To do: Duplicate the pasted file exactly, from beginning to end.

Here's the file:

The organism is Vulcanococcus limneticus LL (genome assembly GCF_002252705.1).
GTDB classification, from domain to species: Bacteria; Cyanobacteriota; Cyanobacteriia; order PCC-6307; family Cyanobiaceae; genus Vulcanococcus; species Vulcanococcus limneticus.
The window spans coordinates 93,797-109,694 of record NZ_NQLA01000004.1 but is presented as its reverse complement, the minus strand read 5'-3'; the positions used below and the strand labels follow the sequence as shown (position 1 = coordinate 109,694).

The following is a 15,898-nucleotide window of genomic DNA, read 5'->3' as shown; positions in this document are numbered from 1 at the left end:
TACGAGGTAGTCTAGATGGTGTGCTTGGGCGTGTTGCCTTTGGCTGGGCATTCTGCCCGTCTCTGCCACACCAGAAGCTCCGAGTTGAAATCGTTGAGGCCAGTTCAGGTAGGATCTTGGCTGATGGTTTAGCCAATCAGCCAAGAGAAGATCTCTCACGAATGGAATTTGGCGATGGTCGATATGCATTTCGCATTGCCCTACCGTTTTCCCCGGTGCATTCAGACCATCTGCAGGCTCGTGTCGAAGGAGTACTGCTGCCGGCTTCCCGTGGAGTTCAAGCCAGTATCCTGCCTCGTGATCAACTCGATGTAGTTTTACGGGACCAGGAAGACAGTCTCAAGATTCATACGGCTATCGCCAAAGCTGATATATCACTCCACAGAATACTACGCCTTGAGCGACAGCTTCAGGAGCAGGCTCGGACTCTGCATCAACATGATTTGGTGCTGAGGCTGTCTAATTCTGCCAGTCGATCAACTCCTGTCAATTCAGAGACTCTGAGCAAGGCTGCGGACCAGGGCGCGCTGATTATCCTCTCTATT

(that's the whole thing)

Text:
The organism is Vulcanococcus limneticus LL (genome assembly GCF_002252705.1).
GTDB classification, from domain to species: Bacteria; Cyanobacteriota; Cyanobacteriia; order PCC-6307; family Cyanobiaceae; genus Vulcanococcus; species Vulcanococcus limneticus.
The window spans coordinates 93,797-109,694 of record NZ_NQLA01000004.1 but is presented as its reverse complement, the minus strand read 5'-3'; the positions used below and the strand labels follow the sequence as shown (position 1 = coordinate 109,694).

The following is a 15,898-nucleotide window of genomic DNA, read 5'->3' as shown; positions in this document are numbered from 1 at the left end:
TACGAGGTAGTCTAGATGGTGTGCTTGGGCGTGTTGCCTTTGGCTGGGCATTCTGCCCGTCTCTGCCACACCAGAAGCTCCGAGTTGAAATCGTTGAGGCCAGTTCAGGTAGGATCTTGGCTGATGGTTTAGCCAATCAGCCAAGAGAAGATCTCTCACGAATGGAATTTGGCGATGGTCGATATGCATTTCGCATTGCCCTACCGTTTTCCCCGGTGCATTCAGACCATCTGCAGGCTCGTGTCGAAGGAGTACTGCTGCCGGCTTCCCGTGGAGTTCAAGCCAGTATCCTGCCTCGTGATCAACTCGATGTAGTTTTACGGGACCAGGAAGACAGTCTCAAGATTCATACGGCTATCGCCAAAGCTGATATATCACTCCACAGAATACTACGCCTTGAGCGACAGCTTCAGGAGCAGGCTCGGACTCTGCATCAACATGATTTGGTGCTGAGGCTGTCTAATTCTGCCAGTCGATCAACTCCTGTCAATTCAGAGACTCTGAGCAAGGCTGCGGACCAGGGCGCGCTGATTATCCTCTCTATT